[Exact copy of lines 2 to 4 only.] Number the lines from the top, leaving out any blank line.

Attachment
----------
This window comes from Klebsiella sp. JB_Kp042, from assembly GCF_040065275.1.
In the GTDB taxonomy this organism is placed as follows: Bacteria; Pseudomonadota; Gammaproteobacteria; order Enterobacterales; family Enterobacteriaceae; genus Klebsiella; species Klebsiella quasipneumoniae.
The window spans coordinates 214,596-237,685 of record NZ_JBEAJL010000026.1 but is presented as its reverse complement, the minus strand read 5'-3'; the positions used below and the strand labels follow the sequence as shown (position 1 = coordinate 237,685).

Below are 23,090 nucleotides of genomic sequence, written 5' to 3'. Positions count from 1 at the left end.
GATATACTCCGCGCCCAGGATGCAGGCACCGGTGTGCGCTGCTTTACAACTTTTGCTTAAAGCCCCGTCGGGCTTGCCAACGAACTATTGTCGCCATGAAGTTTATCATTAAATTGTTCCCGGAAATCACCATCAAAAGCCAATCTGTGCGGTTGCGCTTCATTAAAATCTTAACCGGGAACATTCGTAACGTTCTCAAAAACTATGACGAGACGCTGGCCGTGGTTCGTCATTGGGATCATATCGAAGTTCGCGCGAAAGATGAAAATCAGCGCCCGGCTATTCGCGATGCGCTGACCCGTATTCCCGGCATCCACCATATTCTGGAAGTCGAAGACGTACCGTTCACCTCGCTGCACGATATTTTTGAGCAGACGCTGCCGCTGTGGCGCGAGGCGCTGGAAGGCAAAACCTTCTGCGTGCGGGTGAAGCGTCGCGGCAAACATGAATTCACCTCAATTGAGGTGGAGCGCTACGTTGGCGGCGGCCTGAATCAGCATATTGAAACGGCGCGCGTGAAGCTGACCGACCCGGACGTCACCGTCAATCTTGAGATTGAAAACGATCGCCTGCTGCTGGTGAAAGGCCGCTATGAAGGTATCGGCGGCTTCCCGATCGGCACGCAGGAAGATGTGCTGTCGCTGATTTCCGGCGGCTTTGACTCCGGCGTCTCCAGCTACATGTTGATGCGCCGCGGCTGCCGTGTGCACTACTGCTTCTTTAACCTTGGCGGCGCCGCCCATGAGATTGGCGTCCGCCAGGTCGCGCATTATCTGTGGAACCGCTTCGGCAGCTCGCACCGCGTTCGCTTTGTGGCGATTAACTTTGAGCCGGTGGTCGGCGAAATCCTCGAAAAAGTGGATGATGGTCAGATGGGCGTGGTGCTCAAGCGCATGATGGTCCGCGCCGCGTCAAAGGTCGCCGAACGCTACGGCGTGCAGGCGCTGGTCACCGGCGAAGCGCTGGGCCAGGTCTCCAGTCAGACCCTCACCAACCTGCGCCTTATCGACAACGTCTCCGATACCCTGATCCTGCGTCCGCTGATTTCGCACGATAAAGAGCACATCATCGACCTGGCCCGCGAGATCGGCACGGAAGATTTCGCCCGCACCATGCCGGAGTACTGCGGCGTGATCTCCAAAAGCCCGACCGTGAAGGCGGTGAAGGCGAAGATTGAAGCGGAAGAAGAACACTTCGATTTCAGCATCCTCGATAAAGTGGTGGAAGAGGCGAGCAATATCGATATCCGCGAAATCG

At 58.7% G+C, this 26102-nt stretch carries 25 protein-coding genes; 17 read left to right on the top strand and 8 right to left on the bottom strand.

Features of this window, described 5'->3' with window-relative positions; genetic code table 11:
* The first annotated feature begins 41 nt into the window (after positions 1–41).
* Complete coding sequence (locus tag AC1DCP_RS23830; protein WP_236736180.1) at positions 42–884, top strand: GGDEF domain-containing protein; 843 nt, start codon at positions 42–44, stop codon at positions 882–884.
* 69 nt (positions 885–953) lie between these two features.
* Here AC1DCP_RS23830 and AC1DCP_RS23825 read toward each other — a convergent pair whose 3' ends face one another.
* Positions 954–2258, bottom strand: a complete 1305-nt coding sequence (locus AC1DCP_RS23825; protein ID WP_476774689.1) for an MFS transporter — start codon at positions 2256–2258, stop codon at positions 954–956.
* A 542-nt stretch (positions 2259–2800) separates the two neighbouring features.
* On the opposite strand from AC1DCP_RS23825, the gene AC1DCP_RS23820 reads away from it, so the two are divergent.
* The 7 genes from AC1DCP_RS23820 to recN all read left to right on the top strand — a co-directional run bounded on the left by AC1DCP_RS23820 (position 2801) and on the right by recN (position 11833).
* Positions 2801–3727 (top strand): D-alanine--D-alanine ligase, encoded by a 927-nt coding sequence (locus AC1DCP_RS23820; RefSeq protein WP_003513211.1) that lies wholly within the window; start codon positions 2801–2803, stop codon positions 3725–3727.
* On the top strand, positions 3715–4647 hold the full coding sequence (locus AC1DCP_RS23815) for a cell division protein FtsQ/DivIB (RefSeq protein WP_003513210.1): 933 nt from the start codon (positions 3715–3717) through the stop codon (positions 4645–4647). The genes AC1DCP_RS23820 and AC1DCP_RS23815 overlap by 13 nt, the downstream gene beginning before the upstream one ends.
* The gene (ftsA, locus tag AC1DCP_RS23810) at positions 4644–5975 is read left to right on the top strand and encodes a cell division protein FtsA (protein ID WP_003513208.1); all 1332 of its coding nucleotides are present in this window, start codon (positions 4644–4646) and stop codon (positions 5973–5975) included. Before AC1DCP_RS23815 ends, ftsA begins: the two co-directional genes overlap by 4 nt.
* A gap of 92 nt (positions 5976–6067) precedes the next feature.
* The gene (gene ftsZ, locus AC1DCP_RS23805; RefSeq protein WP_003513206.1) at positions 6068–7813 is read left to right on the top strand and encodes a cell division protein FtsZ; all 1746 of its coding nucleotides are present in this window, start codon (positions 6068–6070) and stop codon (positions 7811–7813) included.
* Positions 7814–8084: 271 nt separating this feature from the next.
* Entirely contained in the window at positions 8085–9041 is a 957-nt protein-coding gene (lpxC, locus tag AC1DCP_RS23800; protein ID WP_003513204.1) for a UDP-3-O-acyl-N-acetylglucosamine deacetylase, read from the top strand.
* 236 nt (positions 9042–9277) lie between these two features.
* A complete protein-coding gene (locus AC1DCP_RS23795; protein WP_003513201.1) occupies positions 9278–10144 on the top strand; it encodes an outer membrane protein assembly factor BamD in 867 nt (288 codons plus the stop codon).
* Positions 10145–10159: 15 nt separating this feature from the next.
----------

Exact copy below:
In the GTDB taxonomy this organism is placed as follows: Bacteria; Pseudomonadota; Gammaproteobacteria; order Enterobacterales; family Enterobacteriaceae; genus Klebsiella; species Klebsiella quasipneumoniae.
The window spans coordinates 214,596-237,685 of record NZ_JBEAJL010000026.1 but is presented as its reverse complement, the minus strand read 5'-3'; the positions used below and the strand labels follow the sequence as shown (position 1 = coordinate 237,685).

Below are 23,090 nucleotides of genomic sequence, written 5' to 3'. Positions count from 1 at the left end.